1. I sent the talk selection team guidance for talk selection, which was basically just a refresher about the CFP: what the goal of the event is, what types of talks and speakers we were looking for, reminders that new speakers are welcome, clarifying that it’s OK to accept a talk from a speaker who had spoken at a previous Citus Con... since after all, a good speaker is a good speaker.

  2. We each (separately, individually) reviewed all 184 talk proposals, along with any other information and links the Speakers provided about the proposal in the Additional Notes sections and the Speaker Experience section.

  3. We used the “Comparison evaluation method” in Sessionize to rank 3 sessions at a time. This technique is based on the Elo rating system used in the world of chess. What’s good about it is that at any given point, you’re only looking at 3 proposals. You don’t have to remember how you voted on similar talk proposals 5 hours beforehand. Rather, at any point, you’re just ranking 3 talk proposals against each other.

  4. After completing our Comparison Evaluation, we had a rough draft Phase 1 ranking to start applying holistic considerations to.

What’s a holistic consideration?

Holistic considerations are when we look at the “whole” of the schedule, and the desire to have a balanced and diverse set of topics, teaching styles, and speakers.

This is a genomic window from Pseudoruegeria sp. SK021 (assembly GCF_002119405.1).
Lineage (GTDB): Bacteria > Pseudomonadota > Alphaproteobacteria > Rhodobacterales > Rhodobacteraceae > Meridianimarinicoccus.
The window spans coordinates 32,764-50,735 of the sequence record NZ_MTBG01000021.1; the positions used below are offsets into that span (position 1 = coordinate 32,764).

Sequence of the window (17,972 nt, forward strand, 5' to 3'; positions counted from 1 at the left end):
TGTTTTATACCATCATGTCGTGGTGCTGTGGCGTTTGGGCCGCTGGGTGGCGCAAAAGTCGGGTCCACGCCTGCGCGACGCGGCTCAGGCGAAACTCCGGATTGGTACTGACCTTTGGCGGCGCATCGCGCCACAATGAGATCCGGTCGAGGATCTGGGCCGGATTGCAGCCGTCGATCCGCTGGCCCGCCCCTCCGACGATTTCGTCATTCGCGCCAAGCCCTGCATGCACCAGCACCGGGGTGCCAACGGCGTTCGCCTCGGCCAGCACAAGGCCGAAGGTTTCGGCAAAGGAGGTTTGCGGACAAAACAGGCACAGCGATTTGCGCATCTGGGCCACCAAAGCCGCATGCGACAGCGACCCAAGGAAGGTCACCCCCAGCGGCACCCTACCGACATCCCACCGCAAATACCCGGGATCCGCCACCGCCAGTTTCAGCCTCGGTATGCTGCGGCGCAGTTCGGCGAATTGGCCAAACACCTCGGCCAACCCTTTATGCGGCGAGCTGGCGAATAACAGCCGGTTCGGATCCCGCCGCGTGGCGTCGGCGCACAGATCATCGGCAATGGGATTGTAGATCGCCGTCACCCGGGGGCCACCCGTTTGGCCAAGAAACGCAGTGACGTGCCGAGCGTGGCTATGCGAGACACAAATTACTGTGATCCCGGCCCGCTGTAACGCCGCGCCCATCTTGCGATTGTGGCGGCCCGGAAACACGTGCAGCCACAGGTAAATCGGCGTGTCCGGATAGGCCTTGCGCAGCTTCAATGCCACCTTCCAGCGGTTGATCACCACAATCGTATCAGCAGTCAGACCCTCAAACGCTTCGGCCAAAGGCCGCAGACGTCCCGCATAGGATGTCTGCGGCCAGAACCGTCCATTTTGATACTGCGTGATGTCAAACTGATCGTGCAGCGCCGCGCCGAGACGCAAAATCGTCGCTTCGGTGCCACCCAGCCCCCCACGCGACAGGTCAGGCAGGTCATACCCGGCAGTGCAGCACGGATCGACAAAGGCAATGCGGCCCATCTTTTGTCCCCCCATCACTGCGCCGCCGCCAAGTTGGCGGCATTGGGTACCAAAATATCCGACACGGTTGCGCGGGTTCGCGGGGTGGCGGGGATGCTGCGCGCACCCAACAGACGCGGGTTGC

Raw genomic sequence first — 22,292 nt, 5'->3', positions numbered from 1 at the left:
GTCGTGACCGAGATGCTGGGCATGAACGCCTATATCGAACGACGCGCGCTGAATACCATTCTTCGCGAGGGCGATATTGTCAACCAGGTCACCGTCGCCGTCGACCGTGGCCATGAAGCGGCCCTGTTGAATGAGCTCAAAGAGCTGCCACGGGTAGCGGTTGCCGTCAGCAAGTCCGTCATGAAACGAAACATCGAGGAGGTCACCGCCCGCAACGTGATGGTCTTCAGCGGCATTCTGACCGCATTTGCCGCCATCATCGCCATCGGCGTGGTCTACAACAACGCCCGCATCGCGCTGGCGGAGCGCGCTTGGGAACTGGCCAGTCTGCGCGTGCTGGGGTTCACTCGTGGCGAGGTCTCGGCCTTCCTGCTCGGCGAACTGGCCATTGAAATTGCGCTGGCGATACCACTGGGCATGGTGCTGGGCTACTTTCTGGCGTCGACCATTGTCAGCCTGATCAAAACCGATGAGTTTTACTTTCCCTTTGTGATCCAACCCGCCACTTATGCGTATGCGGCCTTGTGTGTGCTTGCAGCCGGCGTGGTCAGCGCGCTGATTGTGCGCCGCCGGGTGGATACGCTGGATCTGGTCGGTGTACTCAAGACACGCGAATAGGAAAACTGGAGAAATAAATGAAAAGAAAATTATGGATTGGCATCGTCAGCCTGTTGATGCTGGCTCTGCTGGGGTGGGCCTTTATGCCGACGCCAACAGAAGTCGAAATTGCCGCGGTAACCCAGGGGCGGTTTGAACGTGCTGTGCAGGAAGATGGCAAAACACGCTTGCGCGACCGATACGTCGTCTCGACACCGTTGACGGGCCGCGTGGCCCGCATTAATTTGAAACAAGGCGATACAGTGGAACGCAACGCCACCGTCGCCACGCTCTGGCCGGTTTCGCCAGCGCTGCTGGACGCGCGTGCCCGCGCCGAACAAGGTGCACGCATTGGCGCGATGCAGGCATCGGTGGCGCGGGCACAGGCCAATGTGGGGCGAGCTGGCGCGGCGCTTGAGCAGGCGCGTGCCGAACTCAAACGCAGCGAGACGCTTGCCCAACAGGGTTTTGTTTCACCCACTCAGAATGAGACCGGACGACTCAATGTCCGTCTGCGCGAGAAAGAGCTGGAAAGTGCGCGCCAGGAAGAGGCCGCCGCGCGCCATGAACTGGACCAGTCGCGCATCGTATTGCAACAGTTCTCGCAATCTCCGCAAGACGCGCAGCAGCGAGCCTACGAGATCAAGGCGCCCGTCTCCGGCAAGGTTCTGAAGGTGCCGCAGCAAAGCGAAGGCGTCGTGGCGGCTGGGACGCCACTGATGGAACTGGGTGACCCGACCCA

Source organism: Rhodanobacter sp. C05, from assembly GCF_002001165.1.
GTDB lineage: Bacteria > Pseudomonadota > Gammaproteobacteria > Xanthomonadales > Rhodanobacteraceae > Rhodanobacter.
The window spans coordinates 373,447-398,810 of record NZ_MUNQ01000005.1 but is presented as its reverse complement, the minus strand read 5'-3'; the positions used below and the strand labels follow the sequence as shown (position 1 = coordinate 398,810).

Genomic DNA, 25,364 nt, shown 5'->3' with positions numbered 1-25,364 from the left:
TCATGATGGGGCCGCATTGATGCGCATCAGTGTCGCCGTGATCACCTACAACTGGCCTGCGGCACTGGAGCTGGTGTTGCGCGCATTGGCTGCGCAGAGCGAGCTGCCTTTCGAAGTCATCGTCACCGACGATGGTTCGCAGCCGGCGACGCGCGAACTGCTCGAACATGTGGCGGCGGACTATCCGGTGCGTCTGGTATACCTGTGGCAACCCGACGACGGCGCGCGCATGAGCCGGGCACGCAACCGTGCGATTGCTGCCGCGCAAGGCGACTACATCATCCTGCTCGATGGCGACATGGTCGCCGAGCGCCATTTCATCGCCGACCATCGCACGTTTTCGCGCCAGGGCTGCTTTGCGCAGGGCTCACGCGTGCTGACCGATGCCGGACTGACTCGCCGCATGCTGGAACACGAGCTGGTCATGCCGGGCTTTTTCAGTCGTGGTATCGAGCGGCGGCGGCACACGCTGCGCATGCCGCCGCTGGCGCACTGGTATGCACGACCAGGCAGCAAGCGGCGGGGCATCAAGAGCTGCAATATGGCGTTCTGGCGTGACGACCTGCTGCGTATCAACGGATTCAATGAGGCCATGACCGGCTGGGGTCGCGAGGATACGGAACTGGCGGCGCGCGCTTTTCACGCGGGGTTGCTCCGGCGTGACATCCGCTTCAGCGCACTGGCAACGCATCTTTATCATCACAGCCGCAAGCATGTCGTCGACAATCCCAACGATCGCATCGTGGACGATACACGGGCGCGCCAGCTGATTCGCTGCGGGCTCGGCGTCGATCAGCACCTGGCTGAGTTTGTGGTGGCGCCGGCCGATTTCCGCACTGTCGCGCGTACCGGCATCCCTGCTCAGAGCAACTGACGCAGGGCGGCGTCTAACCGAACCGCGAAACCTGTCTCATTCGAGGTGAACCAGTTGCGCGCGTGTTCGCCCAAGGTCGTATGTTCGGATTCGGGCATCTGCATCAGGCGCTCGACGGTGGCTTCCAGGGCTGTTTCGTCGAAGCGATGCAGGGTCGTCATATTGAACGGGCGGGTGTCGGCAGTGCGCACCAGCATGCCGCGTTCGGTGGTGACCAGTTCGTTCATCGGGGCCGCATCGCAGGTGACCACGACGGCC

For example, we knew we wanted speakers from around the globe and didn’t want to accidentally end up with speakers from just one corner of the world.

And we knew we didn’t want 50% of the talks to be about AI in Postgres. But clearly AI is a hot topic, which is why there will be a handful of super-interesting talks about the role of AI in the Postgres ecosystem.

And we knew we wanted at least a few Postgres talks that were Django-focused or Rails-focused.

We also knew there is an expectation that Postgres experts who work at Microsoft will share their expertise at this event, particularly as it relates to the Azure managed services for PostgreSQL.

However, we also wanted to make space for Postgres users and open source community members outside of Microsoft too. After all, Postgres is a global community that spans countries, companies, and timezones! The final schedule is not yet published, but I predict that over 65% (or even 70%) of the sessions will have speakers from outside of Microsoft.